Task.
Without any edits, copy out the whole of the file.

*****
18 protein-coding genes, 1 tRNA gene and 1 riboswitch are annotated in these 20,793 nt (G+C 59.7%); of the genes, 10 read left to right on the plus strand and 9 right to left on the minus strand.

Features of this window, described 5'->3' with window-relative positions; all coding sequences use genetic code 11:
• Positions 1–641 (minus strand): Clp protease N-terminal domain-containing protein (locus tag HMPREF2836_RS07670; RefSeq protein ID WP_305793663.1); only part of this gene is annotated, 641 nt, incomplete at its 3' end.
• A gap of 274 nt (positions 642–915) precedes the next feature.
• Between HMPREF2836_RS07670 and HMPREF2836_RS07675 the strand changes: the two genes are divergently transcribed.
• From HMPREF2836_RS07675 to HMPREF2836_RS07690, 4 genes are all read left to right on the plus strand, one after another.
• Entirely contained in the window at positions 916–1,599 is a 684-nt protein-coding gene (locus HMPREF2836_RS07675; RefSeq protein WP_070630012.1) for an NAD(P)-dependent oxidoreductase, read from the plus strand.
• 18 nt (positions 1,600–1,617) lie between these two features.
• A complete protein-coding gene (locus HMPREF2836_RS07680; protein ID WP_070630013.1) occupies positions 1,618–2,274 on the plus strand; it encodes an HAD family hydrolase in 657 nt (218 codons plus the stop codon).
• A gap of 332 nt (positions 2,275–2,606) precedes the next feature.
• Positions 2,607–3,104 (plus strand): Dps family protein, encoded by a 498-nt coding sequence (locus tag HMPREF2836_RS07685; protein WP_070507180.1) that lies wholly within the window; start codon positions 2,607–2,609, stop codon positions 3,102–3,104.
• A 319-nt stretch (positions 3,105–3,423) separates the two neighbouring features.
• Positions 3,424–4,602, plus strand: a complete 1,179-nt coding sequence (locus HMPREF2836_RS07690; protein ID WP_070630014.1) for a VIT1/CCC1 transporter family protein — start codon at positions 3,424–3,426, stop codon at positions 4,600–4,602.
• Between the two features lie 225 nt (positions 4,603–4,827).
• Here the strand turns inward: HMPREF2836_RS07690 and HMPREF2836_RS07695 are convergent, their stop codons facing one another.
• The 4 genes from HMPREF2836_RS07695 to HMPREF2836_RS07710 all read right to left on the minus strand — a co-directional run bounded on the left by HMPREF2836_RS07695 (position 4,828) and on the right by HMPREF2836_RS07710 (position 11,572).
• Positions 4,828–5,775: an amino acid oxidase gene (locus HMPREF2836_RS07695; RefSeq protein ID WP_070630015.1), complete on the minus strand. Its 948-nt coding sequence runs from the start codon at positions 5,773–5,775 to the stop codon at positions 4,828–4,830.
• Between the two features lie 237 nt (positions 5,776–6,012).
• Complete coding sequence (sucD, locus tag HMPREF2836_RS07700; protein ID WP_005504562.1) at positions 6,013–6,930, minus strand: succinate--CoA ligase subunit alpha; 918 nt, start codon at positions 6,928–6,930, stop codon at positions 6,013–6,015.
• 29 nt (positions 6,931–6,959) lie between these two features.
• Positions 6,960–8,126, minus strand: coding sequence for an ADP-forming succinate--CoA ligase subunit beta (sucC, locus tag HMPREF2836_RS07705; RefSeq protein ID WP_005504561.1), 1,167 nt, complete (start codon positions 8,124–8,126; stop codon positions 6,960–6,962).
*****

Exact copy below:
18 protein-coding genes, 1 tRNA gene and 1 riboswitch are annotated in these 20,793 nt (G+C 59.7%); of the genes, 10 read left to right on the plus strand and 9 right to left on the minus strand.

Features of this window, described 5'->3' with window-relative positions; all coding sequences use genetic code 11:
• Positions 1–641 (minus strand): Clp protease N-terminal domain-containing protein (locus tag HMPREF2836_RS07670; RefSeq protein ID WP_305793663.1); only part of this gene is annotated, 641 nt, incomplete at its 3' end.
• A gap of 274 nt (positions 642–915) precedes the next feature.
• Between HMPREF2836_RS07670 and HMPREF2836_RS07675 the strand changes: the two genes are divergently transcribed.
• From HMPREF2836_RS07675 to HMPREF2836_RS07690, 4 genes are all read left to right on the plus strand, one after another.
• Entirely contained in the window at positions 916–1,599 is a 684-nt protein-coding gene (locus HMPREF2836_RS07675; RefSeq protein WP_070630012.1) for an NAD(P)-dependent oxidoreductase, read from the plus strand.
• 18 nt (positions 1,600–1,617) lie between these two features.
• A complete protein-coding gene (locus HMPREF2836_RS07680; protein ID WP_070630013.1) occupies positions 1,618–2,274 on the plus strand; it encodes an HAD family hydrolase in 657 nt (218 codons plus the stop codon).
• A gap of 332 nt (positions 2,275–2,606) precedes the next feature.
• Positions 2,607–3,104 (plus strand): Dps family protein, encoded by a 498-nt coding sequence (locus tag HMPREF2836_RS07685; protein WP_070507180.1) that lies wholly within the window; start codon positions 2,607–2,609, stop codon positions 3,102–3,104.
• A 319-nt stretch (positions 3,105–3,423) separates the two neighbouring features.
• Positions 3,424–4,602, plus strand: a complete 1,179-nt coding sequence (locus HMPREF2836_RS07690; protein ID WP_070630014.1) for a VIT1/CCC1 transporter family protein — start codon at positions 3,424–3,426, stop codon at positions 4,600–4,602.
• Between the two features lie 225 nt (positions 4,603–4,827).
• Here the strand turns inward: HMPREF2836_RS07690 and HMPREF2836_RS07695 are convergent, their stop codons facing one another.
• The 4 genes from HMPREF2836_RS07695 to HMPREF2836_RS07710 all read right to left on the minus strand — a co-directional run bounded on the left by HMPREF2836_RS07695 (position 4,828) and on the right by HMPREF2836_RS07710 (position 11,572).
• Positions 4,828–5,775: an amino acid oxidase gene (locus HMPREF2836_RS07695; RefSeq protein ID WP_070630015.1), complete on the minus strand. Its 948-nt coding sequence runs from the start codon at positions 5,773–5,775 to the stop codon at positions 4,828–4,830.
• Between the two features lie 237 nt (positions 5,776–6,012).
• Complete coding sequence (sucD, locus tag HMPREF2836_RS07700; protein ID WP_005504562.1) at positions 6,013–6,930, minus strand: succinate--CoA ligase subunit alpha; 918 nt, start codon at positions 6,928–6,930, stop codon at positions 6,013–6,015.
• 29 nt (positions 6,931–6,959) lie between these two features.
• Positions 6,960–8,126, minus strand: coding sequence for an ADP-forming succinate--CoA ligase subunit beta (sucC, locus tag HMPREF2836_RS07705; RefSeq protein ID WP_005504561.1), 1,167 nt, complete (start codon positions 8,124–8,126; stop codon positions 6,960–6,962).